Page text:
We are of opinion that the position of the complainant is the correct one. The route must be considered as "definitely fixed" when it has ceased to be the subject of change at the volition of the company. Until the map is filed with the Secretary of the Interior, the company is at liberty to adopt such a route as it may deem best after an examination of the ground has disclosed the feasibility and advantages of different lines. But when a route is adopted by the company and a map designating it is filed with the Secretary of the Interior
and accepted by that officer, the route is established; it is, in the language of the act, "definitely fixed," and cannot be the subject of future change, so as to affect the grant, except upon legislative consent. No further action is required of the company to establish the route. It then becomes the duty of the secretary to withdraw the lands granted from market. But if he should neglect this duty, the neglect would not impair the rights of the company, however prejudicial it might prove to others. Its rights are not made dependent upon the issue of the secretary's order, or upon notice of the withdrawal being given to the local land officers. Congress, which possesses the absolute power of alienation of the public lands, has prescribed the period at which other parties than the grantee named shall have the privilege of acquiring a right to portions of the land specified, and neither the secretary nor any other officer of the of the route established -- and period by requiring something to be done subsequently, and until done, continuing the right of parties to settle on the lands as previously. Otherwise, it would be in their power, by vexatious or dilatory proceedings, to defeat the act of Congress, or at least seriously impair its benefit. Parties learning of the route established -- and they would not fail to know it -- might between the filing of the map and the notice to the local land officers, take up the most valuable portions of the lands. Nearness to the proposed road would add to the value of the sections and lead to a general settlement upon them.
This view of the law disposes of the claim of the defendant. A map designating the route of the proposed road, made by the engineers of the company after careful surveys, and adopted by its directors, was filed on the 25th of March, 1870, with the Secretary of the Interior, who accepted it, and on the 28th of that month transmitted it to the Commissioner of the General Land Office, with directions to instruct the proper local officers to withhold from sale, or other disposition, the odd-numbered sections within the limits of twenty miles on each side of the route. On the 8th of April following, the commissioner forwarded a copy of the map to the register and receiver of the land office at Beatrice, in Nebraska, but it was not received by them until the fifteenth of that month. On the 13th the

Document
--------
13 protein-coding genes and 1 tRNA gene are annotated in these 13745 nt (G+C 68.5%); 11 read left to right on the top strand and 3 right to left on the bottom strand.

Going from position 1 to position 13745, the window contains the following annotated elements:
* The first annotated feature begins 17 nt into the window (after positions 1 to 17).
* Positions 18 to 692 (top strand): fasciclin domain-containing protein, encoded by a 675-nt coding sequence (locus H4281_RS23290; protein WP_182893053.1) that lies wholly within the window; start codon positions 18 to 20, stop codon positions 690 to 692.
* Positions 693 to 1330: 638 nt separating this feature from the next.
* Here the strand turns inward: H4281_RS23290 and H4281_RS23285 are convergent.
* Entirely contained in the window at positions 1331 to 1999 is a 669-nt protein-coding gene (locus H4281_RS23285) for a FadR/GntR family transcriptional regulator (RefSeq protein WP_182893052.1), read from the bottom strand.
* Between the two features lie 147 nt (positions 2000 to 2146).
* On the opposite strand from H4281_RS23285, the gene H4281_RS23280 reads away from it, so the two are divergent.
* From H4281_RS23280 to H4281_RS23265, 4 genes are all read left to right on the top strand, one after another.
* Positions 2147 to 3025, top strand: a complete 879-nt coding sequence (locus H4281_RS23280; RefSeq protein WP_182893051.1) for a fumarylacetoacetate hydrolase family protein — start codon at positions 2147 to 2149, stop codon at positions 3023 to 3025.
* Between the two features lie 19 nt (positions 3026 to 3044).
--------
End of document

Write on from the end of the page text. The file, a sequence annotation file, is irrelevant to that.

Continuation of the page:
defendant entered at that office the land in question at private entry, and paid the government price therefor. In November of the following year, a patent for it was issued to him. His entry, as thus seen, was after the map had been filed and the route "definitely fixed," and the grant had attached to the adjoining odd sections. It could therefore initiate no rights to the land, and the subsequent patent issued upon that entry conferred no valid title to the defendant as against the company or parties claiming under it.
The defendant having failed to establish the validity of his own title, attacks the right of the company to the lands covered by the grant, alleging that the company never completed the construction of the entire road for which the grant was made; that after filing its map with the Secretary of the Interior it changed, for part of the distance, the route of the road, and that it never complied with the conditions of the laws of Nebraska for the extension of its road within the limits of that state.
We do not deem these objections, when considered with the facts on which they are based, as having any force. There is to them a ready and conclusive answer. Assuming that the Burlington and Missouri River Railroad, with which the company's road connected, was not, as averred by the complainant, a branch of the Union Pacific Railroad, and that therefore the company's proposed road was not entirely completed, the fact remains that the company constructed a portion of the proposed road, and that portion was accepted as completed in the manner required by the act of Congress. Patents for some of the adjoining sections were accordingly issued to the company, and a right to all of them, not specially reserved by the condition of the grant, vested in it. So far as that portion of the road which was completed and accepted is concerned, the contract of the company was executed, and as to the lands patented, the transaction on the part of the government was closed and the title of the company perfected. The right of the company to the remaining odd-numbered sections adjoining the road completed and accepted, not reserved, is equally clear. If the whole of the proposed road has not been completed, any forfeiture consequent thereon can be asserted only by the grantor, the